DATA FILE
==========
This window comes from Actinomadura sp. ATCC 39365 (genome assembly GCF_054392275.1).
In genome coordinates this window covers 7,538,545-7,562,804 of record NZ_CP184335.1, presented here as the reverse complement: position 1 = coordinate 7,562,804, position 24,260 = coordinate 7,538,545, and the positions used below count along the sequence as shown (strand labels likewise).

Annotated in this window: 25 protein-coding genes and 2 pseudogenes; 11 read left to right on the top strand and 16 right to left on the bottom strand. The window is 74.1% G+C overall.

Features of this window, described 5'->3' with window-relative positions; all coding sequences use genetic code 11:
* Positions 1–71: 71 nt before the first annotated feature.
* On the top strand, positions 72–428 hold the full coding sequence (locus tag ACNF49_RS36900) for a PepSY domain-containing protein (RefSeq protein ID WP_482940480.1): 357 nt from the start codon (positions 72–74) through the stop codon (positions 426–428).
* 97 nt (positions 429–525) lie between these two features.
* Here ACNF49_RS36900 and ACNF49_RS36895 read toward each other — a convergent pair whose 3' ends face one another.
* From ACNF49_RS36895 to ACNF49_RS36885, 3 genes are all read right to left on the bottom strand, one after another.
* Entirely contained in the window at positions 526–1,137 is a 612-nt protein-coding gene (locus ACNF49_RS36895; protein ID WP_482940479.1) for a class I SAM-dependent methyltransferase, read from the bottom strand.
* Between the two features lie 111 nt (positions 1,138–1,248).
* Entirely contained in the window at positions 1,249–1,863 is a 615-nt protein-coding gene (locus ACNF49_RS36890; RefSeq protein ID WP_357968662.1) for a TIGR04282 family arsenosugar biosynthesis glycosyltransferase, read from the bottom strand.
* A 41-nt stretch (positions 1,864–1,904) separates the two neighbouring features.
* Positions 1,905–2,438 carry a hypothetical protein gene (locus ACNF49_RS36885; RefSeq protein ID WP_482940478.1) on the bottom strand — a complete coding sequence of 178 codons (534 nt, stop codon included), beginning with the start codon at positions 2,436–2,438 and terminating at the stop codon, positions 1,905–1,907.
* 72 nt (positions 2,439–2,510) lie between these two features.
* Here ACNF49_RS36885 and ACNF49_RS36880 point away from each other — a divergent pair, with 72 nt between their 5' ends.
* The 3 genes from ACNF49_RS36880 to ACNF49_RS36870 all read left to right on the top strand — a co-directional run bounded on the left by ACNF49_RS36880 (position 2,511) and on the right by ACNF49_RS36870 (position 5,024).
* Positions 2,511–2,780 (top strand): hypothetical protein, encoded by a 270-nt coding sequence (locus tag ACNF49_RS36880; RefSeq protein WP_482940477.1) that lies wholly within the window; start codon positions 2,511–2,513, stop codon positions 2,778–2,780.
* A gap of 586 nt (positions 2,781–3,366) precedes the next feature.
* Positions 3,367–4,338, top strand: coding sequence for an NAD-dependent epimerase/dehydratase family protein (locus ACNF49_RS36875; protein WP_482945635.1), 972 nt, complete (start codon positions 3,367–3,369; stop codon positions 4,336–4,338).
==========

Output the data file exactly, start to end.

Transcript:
This window comes from Actinomadura sp. ATCC 39365 (genome assembly GCF_054392275.1).
In genome coordinates this window covers 7,538,545-7,562,804 of record NZ_CP184335.1, presented here as the reverse complement: position 1 = coordinate 7,562,804, position 24,260 = coordinate 7,538,545, and the positions used below count along the sequence as shown (strand labels likewise).

Annotated in this window: 25 protein-coding genes and 2 pseudogenes; 11 read left to right on the top strand and 16 right to left on the bottom strand. The window is 74.1% G+C overall.

Features of this window, described 5'->3' with window-relative positions; all coding sequences use genetic code 11:
* Positions 1–71: 71 nt before the first annotated feature.
* On the top strand, positions 72–428 hold the full coding sequence (locus tag ACNF49_RS36900) for a PepSY domain-containing protein (RefSeq protein ID WP_482940480.1): 357 nt from the start codon (positions 72–74) through the stop codon (positions 426–428).
* 97 nt (positions 429–525) lie between these two features.
* Here ACNF49_RS36900 and ACNF49_RS36895 read toward each other — a convergent pair whose 3' ends face one another.
* From ACNF49_RS36895 to ACNF49_RS36885, 3 genes are all read right to left on the bottom strand, one after another.
* Entirely contained in the window at positions 526–1,137 is a 612-nt protein-coding gene (locus ACNF49_RS36895; protein ID WP_482940479.1) for a class I SAM-dependent methyltransferase, read from the bottom strand.
* Between the two features lie 111 nt (positions 1,138–1,248).
* Entirely contained in the window at positions 1,249–1,863 is a 615-nt protein-coding gene (locus ACNF49_RS36890; RefSeq protein ID WP_357968662.1) for a TIGR04282 family arsenosugar biosynthesis glycosyltransferase, read from the bottom strand.
* A 41-nt stretch (positions 1,864–1,904) separates the two neighbouring features.
* Positions 1,905–2,438 carry a hypothetical protein gene (locus ACNF49_RS36885; RefSeq protein ID WP_482940478.1) on the bottom strand — a complete coding sequence of 178 codons (534 nt, stop codon included), beginning with the start codon at positions 2,436–2,438 and terminating at the stop codon, positions 1,905–1,907.
* 72 nt (positions 2,439–2,510) lie between these two features.
* Here ACNF49_RS36885 and ACNF49_RS36880 point away from each other — a divergent pair, with 72 nt between their 5' ends.
* The 3 genes from ACNF49_RS36880 to ACNF49_RS36870 all read left to right on the top strand — a co-directional run bounded on the left by ACNF49_RS36880 (position 2,511) and on the right by ACNF49_RS36870 (position 5,024).
* Positions 2,511–2,780 (top strand): hypothetical protein, encoded by a 270-nt coding sequence (locus tag ACNF49_RS36880; RefSeq protein WP_482940477.1) that lies wholly within the window; start codon positions 2,511–2,513, stop codon positions 2,778–2,780.
* A gap of 586 nt (positions 2,781–3,366) precedes the next feature.
* Positions 3,367–4,338, top strand: coding sequence for an NAD-dependent epimerase/dehydratase family protein (locus ACNF49_RS36875; protein WP_482945635.1), 972 nt, complete (start codon positions 3,367–3,369; stop codon positions 4,336–4,338).